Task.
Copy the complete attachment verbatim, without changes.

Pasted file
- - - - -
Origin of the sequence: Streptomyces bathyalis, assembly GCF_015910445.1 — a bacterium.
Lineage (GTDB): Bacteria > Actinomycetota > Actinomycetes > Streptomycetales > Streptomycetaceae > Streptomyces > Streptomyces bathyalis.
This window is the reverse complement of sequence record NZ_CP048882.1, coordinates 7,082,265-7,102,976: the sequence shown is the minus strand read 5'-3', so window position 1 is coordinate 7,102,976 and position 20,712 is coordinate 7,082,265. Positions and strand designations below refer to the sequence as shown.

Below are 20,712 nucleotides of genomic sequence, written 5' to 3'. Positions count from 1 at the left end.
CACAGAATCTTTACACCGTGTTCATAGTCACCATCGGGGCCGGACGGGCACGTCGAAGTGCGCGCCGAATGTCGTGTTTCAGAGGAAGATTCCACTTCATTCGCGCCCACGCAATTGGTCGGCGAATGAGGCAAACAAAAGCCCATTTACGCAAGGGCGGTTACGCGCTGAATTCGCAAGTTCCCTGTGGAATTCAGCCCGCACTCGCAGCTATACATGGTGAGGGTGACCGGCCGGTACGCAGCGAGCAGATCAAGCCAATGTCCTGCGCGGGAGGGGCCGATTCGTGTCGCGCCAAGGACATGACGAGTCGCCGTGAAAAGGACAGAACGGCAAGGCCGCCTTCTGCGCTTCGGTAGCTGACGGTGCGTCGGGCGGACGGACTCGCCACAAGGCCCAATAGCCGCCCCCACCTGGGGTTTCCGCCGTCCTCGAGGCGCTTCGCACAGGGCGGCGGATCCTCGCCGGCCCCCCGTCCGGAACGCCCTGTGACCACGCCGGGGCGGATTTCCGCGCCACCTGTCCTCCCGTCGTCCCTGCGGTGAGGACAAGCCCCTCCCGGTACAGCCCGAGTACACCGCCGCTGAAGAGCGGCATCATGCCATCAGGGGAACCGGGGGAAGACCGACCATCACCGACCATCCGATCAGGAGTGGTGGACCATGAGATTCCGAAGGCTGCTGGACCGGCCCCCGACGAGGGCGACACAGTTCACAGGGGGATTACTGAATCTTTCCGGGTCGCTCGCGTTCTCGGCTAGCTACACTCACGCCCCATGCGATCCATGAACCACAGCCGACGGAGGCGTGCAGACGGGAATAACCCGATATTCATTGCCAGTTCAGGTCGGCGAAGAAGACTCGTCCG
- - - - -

Origin of the sequence: Streptomyces bathyalis, assembly GCF_015910445.1 — a bacterium.
Lineage (GTDB): Bacteria > Actinomycetota > Actinomycetes > Streptomycetales > Streptomycetaceae > Streptomyces > Streptomyces bathyalis.
This window is the reverse complement of sequence record NZ_CP048882.1, coordinates 7,082,265-7,102,976: the sequence shown is the minus strand read 5'-3', so window position 1 is coordinate 7,102,976 and position 20,712 is coordinate 7,082,265. Positions and strand designations below refer to the sequence as shown.

Below are 20,712 nucleotides of genomic sequence, written 5' to 3'. Positions count from 1 at the left end.
CACAGAATCTTTACACCGTGTTCATAGTCACCATCGGGGCCGGACGGGCACGTCGAAGTGCGCGCCGAATGTCGTGTTTCAGAGGAAGATTCCACTTCATTCGCGCCCACGCAATTGGTCGGCGAATGAGGCAAACAAAAGCCCATTTACGCAAGGGCGGTTACGCGCTGAATTCGCAAGTTCCCTGTGGAATTCAGCCCGCACTCGCAGCTATACATGGTGAGGGTGACCGGCCGGTACGCAGCGAGCAGATCAAGCCAATGTCCTGCGCGGGAGGGGCCGATTCGTGTCGCGCCAAGGACATGACGAGTCGCCGTGAAAAGGACAGAACGGCAAGGCCGCCTTCTGCGCTTCGGTAGCTGACGGTGCGTCGGGCGGACGGACTCGCCACAAGGCCCAATAGCCGCCCCCACCTGGGGTTTCCGCCGTCCTCGAGGCGCTTCGCACAGGGCGGCGGATCCTCGCCGGCCCCCCGTCCGGAACGCCCTGTGACCACGCCGGGGCGGATTTCCGCGCCACCTGTCCTCCCGTCGTCCCTGCGGTGAGGACAAGCCCCTCCCGGTACAGCCCGAGTACACCGCCGCTGAAGAGCGGCATCATGCCATCAGGGGAACCGGGGGAAGACCGACCATCACCGACCATCCGATCAGGAGTGGTGGACCATGAGATTCCGAAGGCTGCTGGACCGGCCCCCGACGAGGGCGACACAGTTCACAGGGGGATTACTGAATCTTTCCGGGTCGCTCGCGTTCTCGGCTAGCTACACTCACGCCCCATGCGATCCATGAACCACAGCCGACGGAGGCGTGCAGACGGGAATAACCCGATATTCATTGCCAGTTCAGGTCGGCGAAGAAGACTCGTCCG